Three sisters trying to survive in occupied France. And they're hiding a secret they aren't even aware of. Beyond the two men they're sheltering, that is. 

I loved the sisters and their relationships. Hélène in particular, the pragmatic one, was my favorite. She's the one who does all of the worrying, something I can relate to. 

Elise is driven and determined, paying no mind to the danger she herself might be in as long as she's doing something to help their cause and fight against the Germans. 

And Florence has her heads completely in the clouds. Of course she did spend much of her teenage years with just her sisters for support. And she is quite capable in spite of it all. 

This is quite a chunky read and there were definitely times when I felt like there was a bit too much going on in the book. In the beginning, for example, Florence meets a German in the garden. And then the next chapter begins with her sisters discovering she's hidden a deserter in their home. And it took me a few beats to realize they were not in fact the same German man. 

In spite of a few stumbles along those lines but not quite the same, I did find that I enjoyed this story quite a bit. It's hefty but moves steadily along. 

This is apparently the first in a planned trilogy and I'm interested to see exactly where the story will go now that this one is done. 

This is a must-read for fans of WWII-based historical fiction and family dramas!

To see more stops on the tour be sure to check out the official tour page here

For more on Dinah Jefferies and her work you can check out her website here. You can also follow her on Facebook and Twitter

Purchase Links: HarperCollins | Amazon | Barnes & Noble

Monday, November 22, 2021

The Lost by Simon Beckett

Good morning, everyone! Today I’m a stop on the Compulsive Readers blog tour for Simon Beckett’s latest, The Lost!

It’s been ten years since Jonah Colley fell out with his friend and fellow officer Gavin McKinney. But when he receives a call from Gavin asking for help, he can’t say no.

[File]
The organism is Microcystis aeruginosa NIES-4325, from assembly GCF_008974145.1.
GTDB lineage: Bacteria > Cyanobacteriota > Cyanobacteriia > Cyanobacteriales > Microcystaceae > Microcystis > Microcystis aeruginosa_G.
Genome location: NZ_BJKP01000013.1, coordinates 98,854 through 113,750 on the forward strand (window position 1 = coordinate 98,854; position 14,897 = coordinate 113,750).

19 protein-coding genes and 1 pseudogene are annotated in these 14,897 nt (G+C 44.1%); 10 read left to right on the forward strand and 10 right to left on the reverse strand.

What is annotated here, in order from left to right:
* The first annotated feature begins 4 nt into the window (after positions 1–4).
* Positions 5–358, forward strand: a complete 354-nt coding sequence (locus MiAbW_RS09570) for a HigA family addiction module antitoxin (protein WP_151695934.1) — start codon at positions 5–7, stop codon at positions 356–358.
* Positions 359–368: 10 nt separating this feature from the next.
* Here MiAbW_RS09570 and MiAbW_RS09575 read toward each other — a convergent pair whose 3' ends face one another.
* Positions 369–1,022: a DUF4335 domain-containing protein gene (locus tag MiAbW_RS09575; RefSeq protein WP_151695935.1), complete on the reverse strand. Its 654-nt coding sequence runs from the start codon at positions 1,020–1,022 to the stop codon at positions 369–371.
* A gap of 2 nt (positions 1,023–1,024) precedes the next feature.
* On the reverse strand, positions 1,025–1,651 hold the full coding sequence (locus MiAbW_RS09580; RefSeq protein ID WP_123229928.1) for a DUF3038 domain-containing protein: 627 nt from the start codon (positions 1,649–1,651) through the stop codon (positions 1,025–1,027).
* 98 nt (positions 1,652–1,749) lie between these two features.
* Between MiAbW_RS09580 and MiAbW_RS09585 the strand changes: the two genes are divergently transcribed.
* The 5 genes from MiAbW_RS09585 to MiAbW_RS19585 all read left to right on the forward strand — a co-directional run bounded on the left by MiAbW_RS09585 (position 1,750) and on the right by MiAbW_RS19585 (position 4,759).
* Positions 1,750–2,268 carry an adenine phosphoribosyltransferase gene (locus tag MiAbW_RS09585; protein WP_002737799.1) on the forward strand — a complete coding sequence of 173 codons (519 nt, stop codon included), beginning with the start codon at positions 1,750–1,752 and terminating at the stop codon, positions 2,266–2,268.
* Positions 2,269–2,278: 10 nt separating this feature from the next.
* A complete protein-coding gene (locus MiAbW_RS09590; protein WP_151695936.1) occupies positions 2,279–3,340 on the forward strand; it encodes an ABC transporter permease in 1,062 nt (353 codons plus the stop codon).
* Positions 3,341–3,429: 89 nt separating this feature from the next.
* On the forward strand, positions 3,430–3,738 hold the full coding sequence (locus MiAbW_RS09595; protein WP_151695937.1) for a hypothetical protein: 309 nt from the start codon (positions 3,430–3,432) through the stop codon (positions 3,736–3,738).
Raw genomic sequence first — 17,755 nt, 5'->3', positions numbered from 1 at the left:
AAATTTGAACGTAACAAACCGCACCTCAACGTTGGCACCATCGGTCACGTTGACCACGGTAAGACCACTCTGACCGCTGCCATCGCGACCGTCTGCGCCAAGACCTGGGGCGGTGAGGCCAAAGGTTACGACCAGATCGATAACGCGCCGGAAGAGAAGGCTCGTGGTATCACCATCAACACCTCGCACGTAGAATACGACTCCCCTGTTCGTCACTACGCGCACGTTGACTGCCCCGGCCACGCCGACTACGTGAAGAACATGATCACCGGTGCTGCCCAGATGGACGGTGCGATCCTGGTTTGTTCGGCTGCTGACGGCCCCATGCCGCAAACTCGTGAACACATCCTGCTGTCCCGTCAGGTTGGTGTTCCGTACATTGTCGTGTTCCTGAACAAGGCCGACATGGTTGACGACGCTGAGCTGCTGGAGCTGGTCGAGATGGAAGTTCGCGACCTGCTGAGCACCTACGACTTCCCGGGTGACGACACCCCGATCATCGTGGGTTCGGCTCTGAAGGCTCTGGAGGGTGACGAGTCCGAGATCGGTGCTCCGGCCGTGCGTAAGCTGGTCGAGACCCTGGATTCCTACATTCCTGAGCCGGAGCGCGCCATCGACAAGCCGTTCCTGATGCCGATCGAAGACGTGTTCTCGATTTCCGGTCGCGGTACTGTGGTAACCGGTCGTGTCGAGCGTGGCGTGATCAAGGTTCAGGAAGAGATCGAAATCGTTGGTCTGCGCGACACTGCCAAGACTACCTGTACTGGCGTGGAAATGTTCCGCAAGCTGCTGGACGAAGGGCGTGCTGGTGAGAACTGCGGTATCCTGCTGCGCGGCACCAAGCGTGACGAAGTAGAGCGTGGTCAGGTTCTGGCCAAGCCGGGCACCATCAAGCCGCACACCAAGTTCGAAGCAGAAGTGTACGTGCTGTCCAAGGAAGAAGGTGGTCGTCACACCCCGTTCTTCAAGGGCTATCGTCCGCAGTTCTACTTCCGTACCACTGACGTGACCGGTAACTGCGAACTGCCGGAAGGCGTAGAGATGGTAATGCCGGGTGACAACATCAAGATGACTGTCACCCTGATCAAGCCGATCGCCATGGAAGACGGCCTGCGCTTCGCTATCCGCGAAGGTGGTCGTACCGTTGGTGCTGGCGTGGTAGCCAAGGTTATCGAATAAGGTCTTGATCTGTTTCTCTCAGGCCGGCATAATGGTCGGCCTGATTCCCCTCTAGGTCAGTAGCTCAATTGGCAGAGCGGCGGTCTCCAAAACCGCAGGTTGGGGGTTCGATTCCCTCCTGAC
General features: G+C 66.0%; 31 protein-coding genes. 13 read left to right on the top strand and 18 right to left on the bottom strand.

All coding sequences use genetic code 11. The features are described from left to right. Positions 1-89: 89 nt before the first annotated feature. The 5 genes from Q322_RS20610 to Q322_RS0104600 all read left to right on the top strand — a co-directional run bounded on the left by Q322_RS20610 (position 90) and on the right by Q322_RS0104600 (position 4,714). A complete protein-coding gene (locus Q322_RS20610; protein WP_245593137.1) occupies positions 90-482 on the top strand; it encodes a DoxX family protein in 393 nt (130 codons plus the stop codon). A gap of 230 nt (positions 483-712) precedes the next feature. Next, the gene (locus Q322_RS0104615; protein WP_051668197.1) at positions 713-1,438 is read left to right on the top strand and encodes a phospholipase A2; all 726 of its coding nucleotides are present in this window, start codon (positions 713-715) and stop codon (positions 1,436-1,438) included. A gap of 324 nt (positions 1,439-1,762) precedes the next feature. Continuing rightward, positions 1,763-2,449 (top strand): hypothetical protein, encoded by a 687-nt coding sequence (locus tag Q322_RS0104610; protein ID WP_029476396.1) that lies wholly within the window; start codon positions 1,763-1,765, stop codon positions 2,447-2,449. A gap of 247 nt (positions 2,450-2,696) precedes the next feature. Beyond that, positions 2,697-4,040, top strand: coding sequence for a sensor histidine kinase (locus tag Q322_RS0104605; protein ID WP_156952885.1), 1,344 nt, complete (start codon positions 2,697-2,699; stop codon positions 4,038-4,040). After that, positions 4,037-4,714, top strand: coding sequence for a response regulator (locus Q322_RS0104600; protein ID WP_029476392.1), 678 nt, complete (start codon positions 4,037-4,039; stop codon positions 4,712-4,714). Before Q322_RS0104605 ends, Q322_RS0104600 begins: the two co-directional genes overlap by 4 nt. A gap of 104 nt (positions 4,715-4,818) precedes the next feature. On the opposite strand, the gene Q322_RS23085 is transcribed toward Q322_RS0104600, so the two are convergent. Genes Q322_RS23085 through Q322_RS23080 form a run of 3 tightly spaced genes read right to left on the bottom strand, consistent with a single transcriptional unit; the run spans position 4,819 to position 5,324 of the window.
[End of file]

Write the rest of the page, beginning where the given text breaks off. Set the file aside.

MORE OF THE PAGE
Jonah arrives at a remote warehouse only to find Gavin and a handful of others dead and wrapped in plastic. Except one person seems to have survived. Determined to save her, Jonah is distracted and attacked himself. He only barely survives and manages to connect a call before passing out. 

He wakes up in the hospital to find that he’s under suspicion. Of exactly what, he isn’t sure. What he does know is that the killer appears to have gotten away. Now, in order to clear his own name as well as find out the truth about what happened at the aptly named Slaughter Quay, he’ll have to dive into the investigation himself. All while facing the memories of the worst time in his life.

Ooh! I really hope this is the start of a new series from Beckett! I was a really big fan of his David Hunter books and have been looking forward to reading more from him!

Jonah Colley is a haunted man. Ten years ago, his four-year-old son disappeared while playing in the park. Jonah was with him that day but fell asleep.

Everything fell apart for him after that. But even after his wife has left and he’s fallen out with Gavin, the godfather of his son, he continued to work. But now, battered and trying to recover from the ordeal, even his job is threatened.

This is the first time Jonah finds himself a suspect. It’s usually his job to do the questioning. His job to put pressure on the suspects. But now the tables have definitely turned. That and the fact that it involves his once best friend, Jonah knows he won’t find peace until he solves the case. 

As the story unfolds, the reader is given glimpses of the events of a decade ago. His son’s disappearance and the investigation around that. And also the real reason he and McKinney haven’t spoken since. 

It’s been my experience that Beckett’s books tend to read at a propulsive pace and The Lost is no different! There is no easing into this story. To use a cliche phrase, we hit the ground running and the story never lets up!

And this is a dark read, to be truly honest! One that is quite difficult at times. Especially reading about Jonah’s son and watching how that affects Jonah and his life. 

I am so freaking glad that Beckett is back and expect that we’ll be seeing more of him and Jonah to come! I highly, highly recommend checking this one out if you’re a fan of dark thrillers and police procedurals. This is the best of both worlds and a character that’s perfect for a new series!

Huge, huge thanks to Tracy for inviting me to be part of the tour!

To find our more about Simon Beckett and his work you can check out his website here. The Lost is out this week!

Wednesday, November 17, 2021

The Quiet People by Paul Cleave

Happy Monday, readers! Today I'm a stop on the Random Things tour for Paul Cleave's latest, The Quiet People

When seven-year-old Zach Murdoch disappears, suspicion immediately falls on his parents. 

Bestselling crime authors Cameron and Lisa Murdoch have often bragged that no one knows crime like they do. And so of course, in this day and age where everything said is analyzed and picked apart by anyone with a social media presence, they would come under scrutiny. And in the court of public opinion, the lines have definitely been drawn. 

And Zach is a difficult child. But could—or better yet, would—his parents really go that far?

As a parent, this one of those kinds of stories that truly terrifies me! Not only does it involve a missing child but the parents themselves becoming the center of the investigation...

Much of the book is narrated by Cameron Murdoch himself. And through his eyes we see not only the challenges of being a parent but also the emotions involved in every step of the story.